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How forest protection is integral to tackling climate change

According to a new Nature study, protecting forests globally could potentially capture an additional 226 gigatons of planet-warming carbon, equivalent to about a third of the amount that humans have released since the beginning of the Industrial Era.

 If you weren’t already aware, forests play a critical role in the survival of humanity, acting as natural shields that safeguard us from our own inherently destructive impact on the environment.

Hugely effective agents in easing global heating, these green spaces are one of our greatest allies against the climate crisis, soaking up the massive amounts of heat-trapping emissions we can’t seem to stop pumping into the atmosphere.

Unfortunately, amid unceasing deforestation for large-scale food production, the expansion of cities, illegal logging, resource extraction, and more frequent wildfires caused by rising temperatures (among numerous other drivers), over 420 million hectares of forest have been lost since 1990.

Every year, in fact, we destroy 10 million hectares of forest, amounting to an annual loss of forest areas equal to the size of Portugal.

Global forest loss increased in 2020

Hoping to remind us of the increasing urgency we face to conserve and restore the Earth’s carbon sinks so as to avoid the life-threatening repercussions that the ecological emergency is set to bring about, more than 200 scientists and researchers have compiled their findings for a new study published in the journal Nature.

As it stipulates, protecting forests could potentially capture an additional 226 gigatons of planet-warming carbon, which is equivalent to about a third of the amount that humans have released since the beginning of the Industrial Era.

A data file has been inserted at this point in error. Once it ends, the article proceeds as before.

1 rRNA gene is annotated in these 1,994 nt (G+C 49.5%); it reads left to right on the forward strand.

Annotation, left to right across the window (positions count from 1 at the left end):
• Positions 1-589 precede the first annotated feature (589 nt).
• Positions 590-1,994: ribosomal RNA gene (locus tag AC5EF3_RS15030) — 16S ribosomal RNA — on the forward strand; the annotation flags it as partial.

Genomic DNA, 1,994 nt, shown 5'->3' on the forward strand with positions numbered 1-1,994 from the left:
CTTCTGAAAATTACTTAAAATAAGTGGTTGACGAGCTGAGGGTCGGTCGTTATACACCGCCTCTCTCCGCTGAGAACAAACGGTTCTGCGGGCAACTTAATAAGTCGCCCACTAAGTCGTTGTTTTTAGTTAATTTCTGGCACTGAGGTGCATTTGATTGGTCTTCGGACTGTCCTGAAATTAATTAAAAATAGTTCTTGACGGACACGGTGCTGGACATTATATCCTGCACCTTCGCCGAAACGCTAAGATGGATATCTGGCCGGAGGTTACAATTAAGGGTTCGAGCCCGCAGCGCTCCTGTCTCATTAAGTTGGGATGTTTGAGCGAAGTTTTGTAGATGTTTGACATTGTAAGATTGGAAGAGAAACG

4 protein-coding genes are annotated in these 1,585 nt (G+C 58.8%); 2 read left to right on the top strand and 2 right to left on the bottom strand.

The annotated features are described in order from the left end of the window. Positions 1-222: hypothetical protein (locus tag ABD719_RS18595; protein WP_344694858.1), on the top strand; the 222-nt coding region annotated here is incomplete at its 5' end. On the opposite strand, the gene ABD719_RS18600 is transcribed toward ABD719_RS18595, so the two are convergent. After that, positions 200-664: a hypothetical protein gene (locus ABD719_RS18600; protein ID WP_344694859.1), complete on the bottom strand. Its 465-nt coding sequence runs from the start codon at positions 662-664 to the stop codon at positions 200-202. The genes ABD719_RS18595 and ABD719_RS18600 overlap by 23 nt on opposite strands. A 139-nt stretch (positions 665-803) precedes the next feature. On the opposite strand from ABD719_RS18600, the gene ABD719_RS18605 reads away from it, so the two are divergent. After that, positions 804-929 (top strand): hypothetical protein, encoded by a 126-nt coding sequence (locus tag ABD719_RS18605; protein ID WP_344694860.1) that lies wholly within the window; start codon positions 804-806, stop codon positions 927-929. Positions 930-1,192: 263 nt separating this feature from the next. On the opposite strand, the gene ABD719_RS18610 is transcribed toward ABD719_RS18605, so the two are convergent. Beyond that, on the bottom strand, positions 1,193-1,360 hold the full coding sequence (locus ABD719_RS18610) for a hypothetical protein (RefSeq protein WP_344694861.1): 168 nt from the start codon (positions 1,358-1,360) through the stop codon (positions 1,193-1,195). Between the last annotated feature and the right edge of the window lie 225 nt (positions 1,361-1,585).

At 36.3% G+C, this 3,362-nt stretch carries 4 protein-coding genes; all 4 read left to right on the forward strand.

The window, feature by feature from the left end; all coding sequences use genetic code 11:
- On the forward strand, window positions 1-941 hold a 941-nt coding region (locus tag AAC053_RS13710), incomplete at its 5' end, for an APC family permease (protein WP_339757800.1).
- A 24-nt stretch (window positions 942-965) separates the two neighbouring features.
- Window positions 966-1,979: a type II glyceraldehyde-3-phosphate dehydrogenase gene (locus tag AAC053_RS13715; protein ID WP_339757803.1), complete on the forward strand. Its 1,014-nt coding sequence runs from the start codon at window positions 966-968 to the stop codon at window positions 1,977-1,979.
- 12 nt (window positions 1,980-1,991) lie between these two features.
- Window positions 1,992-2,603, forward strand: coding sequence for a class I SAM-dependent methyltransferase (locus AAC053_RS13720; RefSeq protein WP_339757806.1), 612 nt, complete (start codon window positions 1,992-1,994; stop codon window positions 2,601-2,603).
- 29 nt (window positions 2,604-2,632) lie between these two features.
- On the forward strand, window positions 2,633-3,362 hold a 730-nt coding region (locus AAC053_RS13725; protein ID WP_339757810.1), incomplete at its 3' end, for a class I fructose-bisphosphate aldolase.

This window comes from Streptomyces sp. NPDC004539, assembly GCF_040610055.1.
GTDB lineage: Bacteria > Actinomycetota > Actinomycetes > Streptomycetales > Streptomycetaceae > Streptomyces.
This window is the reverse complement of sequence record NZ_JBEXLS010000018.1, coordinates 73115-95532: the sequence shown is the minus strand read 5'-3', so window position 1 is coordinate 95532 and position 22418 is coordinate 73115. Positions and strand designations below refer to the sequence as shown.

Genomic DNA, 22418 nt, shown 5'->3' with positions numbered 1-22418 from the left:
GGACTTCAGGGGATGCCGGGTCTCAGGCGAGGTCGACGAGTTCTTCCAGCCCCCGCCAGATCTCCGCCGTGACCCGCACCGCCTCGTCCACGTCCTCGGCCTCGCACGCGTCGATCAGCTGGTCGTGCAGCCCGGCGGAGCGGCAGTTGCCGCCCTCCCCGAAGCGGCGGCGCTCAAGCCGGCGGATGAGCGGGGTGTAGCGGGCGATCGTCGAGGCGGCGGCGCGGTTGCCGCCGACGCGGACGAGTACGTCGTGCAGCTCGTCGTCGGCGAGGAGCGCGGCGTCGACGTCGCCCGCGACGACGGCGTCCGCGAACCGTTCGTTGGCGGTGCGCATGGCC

By allowing existing trees to grow old in healthy ecosystems and restoring degraded areas, the extra-storage capacity would be substantial, yet this cannot be achieved unless we stop relying so heavily  on fossil fuels.

‘If we continue emitting carbon, as we’ve done to date, then droughts and fires and other extreme events will continue to threaten the scale of the global forest system, further limiting its potential to contribute,’ says Thomas Crowther, the study’s senior author and a professor of ecology at ETH Zurich.

How Do Trees Affect Climate Change? | Time

Leveraging vast troves of data collected by satellites and on the ground, the study also asserts that 61 per cent of the additional carbon storage would come from protecting existing forests while the other 39 per cent would come from growing trees outside of urban agricultural areas in regions with low human footprints.

This clarification is in an effort to address the major caveats – including where we’d get our timber, rubber, and palm oil from, whether forests would be able to store carbon quickly enough, and how much forest would still be lost to intensifying natural disasters – that arose after a similar paper was published in 2019, which wrongly painted trees as a silver bullet for tackling the climate crisis.

‘We are all terrified that this potential of nature gets misused,’ continues Crowther.

‘Nature has such spectacular potential to help us tackle global threats, but it will be devastating if major organisations use nature as an excuse to do more harm to our planet.’

Regardless, the study’s authors believe their findings present a ground-breaking opportunity.

Particularly if restoration is accepted as being a ‘deeply social endeavour’ which involves a community-centric approach to promoting biodiversity that’s guided by locals who choose to work alongside nature to help themselves.

‘We need to redefine what restoration means to many people,’ finishes Crowther.

‘Restoration is not about mass tree plantations to offset carbon emissions. It means directing the flow of wealth towards the millions of local communities, Indigenous populations, and farmers that promote biodiversity across the globe. Only when healthy biodiversity is the preferred choice for local communities will long-term carbon capture become a by-product.’